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Debunked: The conspiracy theories around the so-called Hollywood drug adrenochrome

Theories claim adrenochrome is harvested from children in a trafficking ring.

THE CORONAVIRUS PANDEMIC has led to a surge in misinformation and conspiracy theories.

One of the most bizarre is the claim that celebrities and the ‘liberal elite’ have a secret child trafficking ring and that they extract a drug called ‘adrenochrome’ from these children. 

The use of this drug has also led to a number of Hollywood celebrities catching the coronavirus, according to these conspiracy theories. 

Where did it start?

Readers may remember the pizzagate theory from 2016 which claimed Hillary Clinton and others from Hollywood and the ruling elite were running a child trafficking ring.

One story centred around a Washington pizza restaurant called Comet Ping Pong, whose owner received hundreds of threatening messages. In December 2016 a man fired a gun inside the pizzeria, claiming he was investigating fake news.

Although this theory has been thoroughly debunked, it still lives on in certain parts of the internet – and it has evolved.

Through this evolution, the harvesting of ‘adrenochrome’ from children in the trafficking ring has been introduced. Adrenochrome, according to the theories, is a Hollywood drug, sometimes taken as part of a Satanic ritual. 

Some theories claim that blood is drained from children who are kept at ‘farms’ and tortured. Adrenochrome is then extracted from the blood in a lab and sold to celebrities, or the blood itself is consumed, according to these conspiracy theorists.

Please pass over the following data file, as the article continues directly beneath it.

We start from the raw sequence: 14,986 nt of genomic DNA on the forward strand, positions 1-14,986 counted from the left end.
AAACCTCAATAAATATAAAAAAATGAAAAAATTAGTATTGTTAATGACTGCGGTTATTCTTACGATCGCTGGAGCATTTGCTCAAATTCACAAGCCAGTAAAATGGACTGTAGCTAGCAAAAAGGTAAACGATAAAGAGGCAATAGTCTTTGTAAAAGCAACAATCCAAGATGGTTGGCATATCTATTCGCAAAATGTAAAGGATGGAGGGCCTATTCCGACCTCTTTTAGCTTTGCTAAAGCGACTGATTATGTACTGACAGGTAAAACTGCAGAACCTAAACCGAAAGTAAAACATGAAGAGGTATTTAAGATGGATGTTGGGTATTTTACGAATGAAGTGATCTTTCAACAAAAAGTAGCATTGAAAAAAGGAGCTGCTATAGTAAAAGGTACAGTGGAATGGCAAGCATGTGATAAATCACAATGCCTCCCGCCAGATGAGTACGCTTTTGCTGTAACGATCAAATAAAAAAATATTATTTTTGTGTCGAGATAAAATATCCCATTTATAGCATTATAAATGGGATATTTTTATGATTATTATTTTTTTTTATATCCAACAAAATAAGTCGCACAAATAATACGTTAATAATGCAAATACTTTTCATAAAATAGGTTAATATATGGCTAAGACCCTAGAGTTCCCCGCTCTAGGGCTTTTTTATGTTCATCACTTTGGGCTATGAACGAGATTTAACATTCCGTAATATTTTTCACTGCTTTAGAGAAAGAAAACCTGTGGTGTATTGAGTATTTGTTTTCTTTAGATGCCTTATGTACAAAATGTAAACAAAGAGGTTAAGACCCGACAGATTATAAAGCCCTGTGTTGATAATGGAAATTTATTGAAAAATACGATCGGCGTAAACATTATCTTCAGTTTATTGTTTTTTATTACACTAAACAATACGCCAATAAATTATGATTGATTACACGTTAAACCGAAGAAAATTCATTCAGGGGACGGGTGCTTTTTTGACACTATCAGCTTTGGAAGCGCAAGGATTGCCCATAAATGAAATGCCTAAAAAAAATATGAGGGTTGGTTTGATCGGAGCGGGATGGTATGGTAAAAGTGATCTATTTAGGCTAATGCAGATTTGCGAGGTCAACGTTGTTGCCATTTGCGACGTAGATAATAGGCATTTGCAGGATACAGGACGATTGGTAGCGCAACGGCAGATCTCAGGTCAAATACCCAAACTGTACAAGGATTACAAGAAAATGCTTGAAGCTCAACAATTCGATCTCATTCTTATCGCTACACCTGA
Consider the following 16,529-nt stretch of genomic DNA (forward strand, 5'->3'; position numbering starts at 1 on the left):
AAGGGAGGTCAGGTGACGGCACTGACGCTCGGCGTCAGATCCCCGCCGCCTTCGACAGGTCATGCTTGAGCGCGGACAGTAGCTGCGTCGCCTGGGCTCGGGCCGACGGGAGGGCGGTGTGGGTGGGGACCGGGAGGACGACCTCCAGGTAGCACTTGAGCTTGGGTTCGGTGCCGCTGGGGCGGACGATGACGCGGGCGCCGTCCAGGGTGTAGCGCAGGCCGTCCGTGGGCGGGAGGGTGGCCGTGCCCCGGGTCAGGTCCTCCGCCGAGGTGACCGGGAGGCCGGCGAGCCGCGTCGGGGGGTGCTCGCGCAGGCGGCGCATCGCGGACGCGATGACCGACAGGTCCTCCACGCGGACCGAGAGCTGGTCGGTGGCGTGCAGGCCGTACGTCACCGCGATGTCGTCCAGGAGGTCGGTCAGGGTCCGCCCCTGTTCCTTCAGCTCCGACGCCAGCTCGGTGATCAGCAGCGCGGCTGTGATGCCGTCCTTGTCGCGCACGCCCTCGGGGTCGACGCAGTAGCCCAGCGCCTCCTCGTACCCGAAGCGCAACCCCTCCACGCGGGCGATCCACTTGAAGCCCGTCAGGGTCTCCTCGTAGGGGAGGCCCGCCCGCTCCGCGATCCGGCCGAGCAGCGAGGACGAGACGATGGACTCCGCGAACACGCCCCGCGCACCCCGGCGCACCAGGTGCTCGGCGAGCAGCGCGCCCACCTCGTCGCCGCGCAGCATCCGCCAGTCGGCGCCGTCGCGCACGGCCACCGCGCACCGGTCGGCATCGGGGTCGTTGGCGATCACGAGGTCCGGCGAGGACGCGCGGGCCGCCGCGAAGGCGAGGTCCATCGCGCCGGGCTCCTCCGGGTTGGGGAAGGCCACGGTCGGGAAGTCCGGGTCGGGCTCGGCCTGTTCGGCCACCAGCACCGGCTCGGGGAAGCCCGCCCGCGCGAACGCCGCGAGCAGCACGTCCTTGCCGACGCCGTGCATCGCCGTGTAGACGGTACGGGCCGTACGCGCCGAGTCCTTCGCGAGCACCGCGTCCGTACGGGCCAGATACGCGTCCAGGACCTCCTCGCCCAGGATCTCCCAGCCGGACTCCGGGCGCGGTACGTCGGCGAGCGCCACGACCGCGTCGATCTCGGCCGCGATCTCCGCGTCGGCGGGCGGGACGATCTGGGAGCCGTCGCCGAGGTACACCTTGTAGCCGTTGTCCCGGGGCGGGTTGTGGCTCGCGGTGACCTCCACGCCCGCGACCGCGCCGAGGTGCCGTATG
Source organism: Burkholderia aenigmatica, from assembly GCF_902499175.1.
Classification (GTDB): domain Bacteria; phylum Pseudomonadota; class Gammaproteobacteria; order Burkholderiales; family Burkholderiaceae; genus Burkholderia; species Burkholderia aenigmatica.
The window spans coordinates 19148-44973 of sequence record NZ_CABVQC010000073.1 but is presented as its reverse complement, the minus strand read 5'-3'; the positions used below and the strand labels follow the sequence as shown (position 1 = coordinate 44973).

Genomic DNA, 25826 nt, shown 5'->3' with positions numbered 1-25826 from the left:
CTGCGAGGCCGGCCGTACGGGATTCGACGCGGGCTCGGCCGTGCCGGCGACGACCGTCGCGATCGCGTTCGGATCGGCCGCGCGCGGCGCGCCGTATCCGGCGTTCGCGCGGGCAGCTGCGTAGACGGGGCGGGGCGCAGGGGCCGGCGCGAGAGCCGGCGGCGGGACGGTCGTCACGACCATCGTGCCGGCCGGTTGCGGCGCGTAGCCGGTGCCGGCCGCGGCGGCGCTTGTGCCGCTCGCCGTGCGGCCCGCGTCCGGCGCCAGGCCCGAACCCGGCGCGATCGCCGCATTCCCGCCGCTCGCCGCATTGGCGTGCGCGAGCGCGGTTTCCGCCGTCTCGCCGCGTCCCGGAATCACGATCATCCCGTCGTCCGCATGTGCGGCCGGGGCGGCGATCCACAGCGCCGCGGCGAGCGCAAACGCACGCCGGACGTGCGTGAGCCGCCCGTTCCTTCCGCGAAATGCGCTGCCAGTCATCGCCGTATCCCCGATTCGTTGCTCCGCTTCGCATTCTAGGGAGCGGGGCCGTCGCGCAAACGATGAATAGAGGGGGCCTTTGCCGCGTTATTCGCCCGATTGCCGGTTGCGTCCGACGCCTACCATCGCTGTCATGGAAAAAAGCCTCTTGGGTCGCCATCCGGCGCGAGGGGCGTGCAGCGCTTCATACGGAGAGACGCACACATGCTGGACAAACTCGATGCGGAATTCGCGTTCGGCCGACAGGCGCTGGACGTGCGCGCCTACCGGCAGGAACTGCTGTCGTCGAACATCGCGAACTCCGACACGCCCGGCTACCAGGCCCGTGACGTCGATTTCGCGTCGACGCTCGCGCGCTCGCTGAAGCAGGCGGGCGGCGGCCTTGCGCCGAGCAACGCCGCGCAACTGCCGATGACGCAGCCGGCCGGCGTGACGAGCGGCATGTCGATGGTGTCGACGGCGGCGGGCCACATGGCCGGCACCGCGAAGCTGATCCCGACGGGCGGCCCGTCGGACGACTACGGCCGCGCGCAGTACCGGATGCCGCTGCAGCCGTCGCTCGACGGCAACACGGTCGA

Others claim the compound is harvested from an adrenal gland in the brain (adrenal glands are actually located above the kidneys). 

So even those making the claims about adrenochome can not agree on how the extraction process or the method of taking the drug works. 

Reports from conspiracy theorists often reference friends or sources who claim to have seen the extraction process firsthand or who have photographs of the children in torture camps that they refuse to publish in fear of their own safety. 

Conspiracy theorists also claimed Tom Hanks contracted Covid-19 from a tainted batch of adrenochrome. Other celebrities such as Ellen DeGeneres, Heidi Klum and Michael Rapaport are accused by theses conspiracy theorists of being addicted to the ‘drug’.

In April this year a post published on Facebook accused Lady Gaga of “participating in vile, sickening rituals pertaining to adrenochrome and spirit cooking”. 

“Satanic Democrat paedophile cannibals. These people are sick,” the post said. 

The photo is actually of Lady Gaga performing interactive art with artist Marina Abramovic at an exhibition in 2013. 

Another post in July claimed American rapper Sean ‘Diddy’ Combs wrote a book called ‘The Adrenochrome Witch’. Lead Stories found this to be false. 

Social media posts have also made claims about Facebook CEO Mark Zuckerberg being involved in this scandal:


Source: Facebook

A spokesperson for Facebook confirmed to TheJournal.ie that this post “was not published on Mark Zuckerberg’s profile”.

Does adrenochrome actually exist?

Like most conspiracy theories, there is truth to small parts of the adrenochrome story.

Adrenochrome is not completely made-up – it is a chemical compound that is produced by the oxidation of adrenaline.